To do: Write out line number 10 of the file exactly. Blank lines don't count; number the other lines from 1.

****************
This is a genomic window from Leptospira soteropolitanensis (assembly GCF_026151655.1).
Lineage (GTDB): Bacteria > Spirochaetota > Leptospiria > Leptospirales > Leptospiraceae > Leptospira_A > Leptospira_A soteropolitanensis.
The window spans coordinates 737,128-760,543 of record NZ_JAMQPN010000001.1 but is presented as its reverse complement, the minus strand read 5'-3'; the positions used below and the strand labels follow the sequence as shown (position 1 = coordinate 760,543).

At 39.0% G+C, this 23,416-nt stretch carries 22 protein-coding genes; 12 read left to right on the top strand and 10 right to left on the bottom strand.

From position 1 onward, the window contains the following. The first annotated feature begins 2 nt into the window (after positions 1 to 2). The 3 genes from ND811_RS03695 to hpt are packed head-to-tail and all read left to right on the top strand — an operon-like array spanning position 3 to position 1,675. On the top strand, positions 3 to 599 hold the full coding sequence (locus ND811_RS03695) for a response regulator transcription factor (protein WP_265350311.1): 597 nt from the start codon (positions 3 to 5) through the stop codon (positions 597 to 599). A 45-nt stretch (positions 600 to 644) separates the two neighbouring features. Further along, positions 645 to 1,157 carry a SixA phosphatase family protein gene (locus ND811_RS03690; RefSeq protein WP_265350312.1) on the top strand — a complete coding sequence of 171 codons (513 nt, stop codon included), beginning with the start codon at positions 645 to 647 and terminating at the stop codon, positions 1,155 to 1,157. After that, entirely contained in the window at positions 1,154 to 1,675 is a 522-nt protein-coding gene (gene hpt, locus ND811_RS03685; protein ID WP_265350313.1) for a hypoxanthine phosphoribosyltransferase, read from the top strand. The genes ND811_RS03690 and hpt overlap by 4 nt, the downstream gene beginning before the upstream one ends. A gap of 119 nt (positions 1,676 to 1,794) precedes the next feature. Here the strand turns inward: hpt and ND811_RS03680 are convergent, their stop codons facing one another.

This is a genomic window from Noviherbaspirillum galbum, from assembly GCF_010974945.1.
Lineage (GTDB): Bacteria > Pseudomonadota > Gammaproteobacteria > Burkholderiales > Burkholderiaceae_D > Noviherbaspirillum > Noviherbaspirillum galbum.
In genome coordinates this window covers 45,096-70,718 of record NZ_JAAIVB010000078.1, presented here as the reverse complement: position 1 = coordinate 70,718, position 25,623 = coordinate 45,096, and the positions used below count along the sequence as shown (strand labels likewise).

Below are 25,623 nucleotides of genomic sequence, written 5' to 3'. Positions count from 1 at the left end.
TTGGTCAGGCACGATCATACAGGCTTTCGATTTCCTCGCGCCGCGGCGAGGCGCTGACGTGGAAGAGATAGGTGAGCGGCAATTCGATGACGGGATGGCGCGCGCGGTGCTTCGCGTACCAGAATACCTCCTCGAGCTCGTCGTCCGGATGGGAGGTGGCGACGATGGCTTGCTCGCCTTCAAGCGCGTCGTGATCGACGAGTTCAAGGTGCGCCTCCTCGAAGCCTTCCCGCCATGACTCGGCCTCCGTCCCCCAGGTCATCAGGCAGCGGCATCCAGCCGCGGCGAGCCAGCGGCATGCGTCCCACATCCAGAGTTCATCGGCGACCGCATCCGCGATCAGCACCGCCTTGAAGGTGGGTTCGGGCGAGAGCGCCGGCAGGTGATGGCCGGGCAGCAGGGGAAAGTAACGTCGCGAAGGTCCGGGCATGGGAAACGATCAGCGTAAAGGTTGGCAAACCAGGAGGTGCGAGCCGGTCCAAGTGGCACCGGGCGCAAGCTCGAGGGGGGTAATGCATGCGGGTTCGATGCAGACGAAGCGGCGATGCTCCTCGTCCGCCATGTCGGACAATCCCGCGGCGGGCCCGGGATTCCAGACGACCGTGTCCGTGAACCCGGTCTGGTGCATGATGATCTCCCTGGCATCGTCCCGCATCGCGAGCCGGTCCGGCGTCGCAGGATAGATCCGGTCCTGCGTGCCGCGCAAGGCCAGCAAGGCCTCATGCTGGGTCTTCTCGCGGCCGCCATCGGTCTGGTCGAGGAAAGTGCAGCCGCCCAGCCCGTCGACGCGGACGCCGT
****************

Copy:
TTGGTCAGGCACGATCATACAGGCTTTCGATTTCCTCGCGCCGCGGCGAGGCGCTGACGTGGAAGAGATAGGTGAGCGGCAATTCGATGACGGGATGGCGCGCGCGGTGCTTCGCGTACCAGAATACCTCCTCGAGCTCGTCGTCCGGATGGGAGGTGGCGACGATGGCTTGCTCGCCTTCAAGCGCGTCGTGATCGACGAGTTCAAGGTGCGCCTCCTCGAAGCCTTCCCGCCATGACTCGGCCTCCGTCCCCCAGGTCATCAGGCAGCGGCATCCAGCCGCGGCGAGCCAGCGGCATGCGTCCCACATCCAGAGTTCATCGGCGACCGCATCCGCGATCAGCACCGCCTTGAAGGTGGGTTCGGGCGAGAGCGCCGGCAGGTGATGGCCGGGCAGCAGGGGAAAGTAACGTCGCGAAGGTCCGGGCATGGGAAACGATCAGCGTAAAGGTTGGCAAACCAGGAGGTGCGAGCCGGTCCAAGTGGCACCGGGCGCAAGCTCGAGGGGGGTAATGCATGCGGGTTCGATGCAGACGAAGCGGCGATGCTCCTCGTCCGCCATGTCGGACAATCCCGCGGCGGGCCCGGGATTCCAGACGACCGTGTCCGTGAACCCGGTCTGGTGCATGATGATCTCCCTGGCATCGTCCCGCATCGCGAGCCGGTCCGGCGTCGCAGGATAGATCCGGTCCTGCGTGCCGCGCAAGGCCAGCAAGGCCTCATGCTGGGTCTTCTCGCGGCCGCCATCGGTCTGGTCGAGGAAAGTGCAGCCGCCCAGCCCGTCGACGCGGACGCCGT